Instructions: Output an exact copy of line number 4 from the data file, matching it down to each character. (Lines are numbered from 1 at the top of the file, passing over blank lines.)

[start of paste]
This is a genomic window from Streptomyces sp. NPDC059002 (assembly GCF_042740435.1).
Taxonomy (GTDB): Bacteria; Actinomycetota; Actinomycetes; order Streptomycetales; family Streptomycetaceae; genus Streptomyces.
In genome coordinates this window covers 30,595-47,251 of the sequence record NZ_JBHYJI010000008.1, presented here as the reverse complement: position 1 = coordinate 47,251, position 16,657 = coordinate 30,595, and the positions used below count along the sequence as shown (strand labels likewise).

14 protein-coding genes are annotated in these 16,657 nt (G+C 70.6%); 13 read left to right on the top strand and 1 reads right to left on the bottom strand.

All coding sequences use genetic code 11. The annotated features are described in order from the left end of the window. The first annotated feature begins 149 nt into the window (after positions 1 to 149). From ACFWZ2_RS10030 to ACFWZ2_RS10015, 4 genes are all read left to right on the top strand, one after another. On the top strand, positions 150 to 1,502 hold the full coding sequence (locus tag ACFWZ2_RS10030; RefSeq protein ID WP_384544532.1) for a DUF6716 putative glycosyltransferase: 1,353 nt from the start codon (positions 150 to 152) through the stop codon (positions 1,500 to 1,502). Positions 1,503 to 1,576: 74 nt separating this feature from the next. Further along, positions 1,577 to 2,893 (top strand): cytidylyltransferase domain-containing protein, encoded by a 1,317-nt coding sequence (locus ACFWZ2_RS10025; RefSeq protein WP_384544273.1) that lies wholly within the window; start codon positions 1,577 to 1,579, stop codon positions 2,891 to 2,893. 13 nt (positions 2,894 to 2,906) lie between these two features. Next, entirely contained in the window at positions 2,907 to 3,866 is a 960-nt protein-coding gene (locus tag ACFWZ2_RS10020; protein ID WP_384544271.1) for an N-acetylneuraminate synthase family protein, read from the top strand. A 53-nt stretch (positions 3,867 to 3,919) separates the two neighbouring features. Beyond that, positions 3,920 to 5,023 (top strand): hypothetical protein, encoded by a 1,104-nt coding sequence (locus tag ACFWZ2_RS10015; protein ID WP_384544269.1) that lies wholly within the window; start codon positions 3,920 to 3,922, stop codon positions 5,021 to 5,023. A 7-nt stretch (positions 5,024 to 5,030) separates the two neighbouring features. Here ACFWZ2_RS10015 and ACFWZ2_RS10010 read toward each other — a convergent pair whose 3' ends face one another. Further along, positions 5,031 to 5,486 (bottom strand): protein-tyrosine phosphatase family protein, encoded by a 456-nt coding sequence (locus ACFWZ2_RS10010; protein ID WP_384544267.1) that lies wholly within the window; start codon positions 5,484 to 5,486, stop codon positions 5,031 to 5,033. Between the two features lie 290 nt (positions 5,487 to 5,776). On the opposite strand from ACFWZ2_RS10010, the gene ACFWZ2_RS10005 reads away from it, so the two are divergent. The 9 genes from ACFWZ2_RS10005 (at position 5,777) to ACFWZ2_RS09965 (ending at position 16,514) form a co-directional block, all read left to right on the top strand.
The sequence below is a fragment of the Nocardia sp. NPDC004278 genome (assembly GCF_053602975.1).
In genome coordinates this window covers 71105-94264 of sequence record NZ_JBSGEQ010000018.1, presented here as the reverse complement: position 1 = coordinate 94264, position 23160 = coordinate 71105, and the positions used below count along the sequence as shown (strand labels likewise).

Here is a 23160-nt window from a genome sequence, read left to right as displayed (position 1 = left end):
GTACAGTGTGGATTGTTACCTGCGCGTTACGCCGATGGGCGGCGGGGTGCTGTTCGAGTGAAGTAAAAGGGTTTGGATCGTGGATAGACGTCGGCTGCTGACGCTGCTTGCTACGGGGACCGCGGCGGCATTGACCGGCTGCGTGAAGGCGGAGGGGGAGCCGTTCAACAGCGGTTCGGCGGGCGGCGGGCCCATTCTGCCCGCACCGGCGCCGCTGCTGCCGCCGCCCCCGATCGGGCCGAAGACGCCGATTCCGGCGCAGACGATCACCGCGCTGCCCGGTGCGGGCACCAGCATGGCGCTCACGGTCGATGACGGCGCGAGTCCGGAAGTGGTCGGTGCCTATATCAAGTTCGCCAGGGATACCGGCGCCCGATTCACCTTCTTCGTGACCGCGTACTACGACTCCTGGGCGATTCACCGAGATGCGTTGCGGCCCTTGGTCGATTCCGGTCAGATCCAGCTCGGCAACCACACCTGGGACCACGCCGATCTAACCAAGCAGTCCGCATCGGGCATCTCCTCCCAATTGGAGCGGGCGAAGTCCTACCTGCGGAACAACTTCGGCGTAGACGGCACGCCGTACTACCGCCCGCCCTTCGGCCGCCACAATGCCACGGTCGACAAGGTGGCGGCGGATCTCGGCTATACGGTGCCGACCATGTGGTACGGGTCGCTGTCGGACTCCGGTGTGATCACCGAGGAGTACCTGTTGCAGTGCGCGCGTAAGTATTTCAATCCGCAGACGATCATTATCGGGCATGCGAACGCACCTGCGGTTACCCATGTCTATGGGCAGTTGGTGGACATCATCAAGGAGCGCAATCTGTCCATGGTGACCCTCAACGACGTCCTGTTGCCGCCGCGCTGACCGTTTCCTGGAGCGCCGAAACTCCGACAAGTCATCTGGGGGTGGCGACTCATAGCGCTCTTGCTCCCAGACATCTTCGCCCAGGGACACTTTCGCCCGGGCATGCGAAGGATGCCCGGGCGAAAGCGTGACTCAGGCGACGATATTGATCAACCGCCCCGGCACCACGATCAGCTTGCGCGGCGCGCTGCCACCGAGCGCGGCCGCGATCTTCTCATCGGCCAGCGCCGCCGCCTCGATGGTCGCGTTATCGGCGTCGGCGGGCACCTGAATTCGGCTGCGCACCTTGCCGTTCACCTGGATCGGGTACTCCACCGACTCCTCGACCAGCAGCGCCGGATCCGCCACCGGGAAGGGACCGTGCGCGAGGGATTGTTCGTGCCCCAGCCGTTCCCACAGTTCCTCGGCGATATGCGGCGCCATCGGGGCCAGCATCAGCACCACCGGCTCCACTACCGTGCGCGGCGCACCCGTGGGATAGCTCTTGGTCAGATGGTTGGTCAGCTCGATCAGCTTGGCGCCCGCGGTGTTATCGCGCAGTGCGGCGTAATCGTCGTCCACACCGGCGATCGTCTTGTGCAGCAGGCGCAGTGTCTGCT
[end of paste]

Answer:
14 protein-coding genes are annotated in these 16,657 nt (G+C 70.6%); 13 read left to right on the top strand and 1 reads right to left on the bottom strand.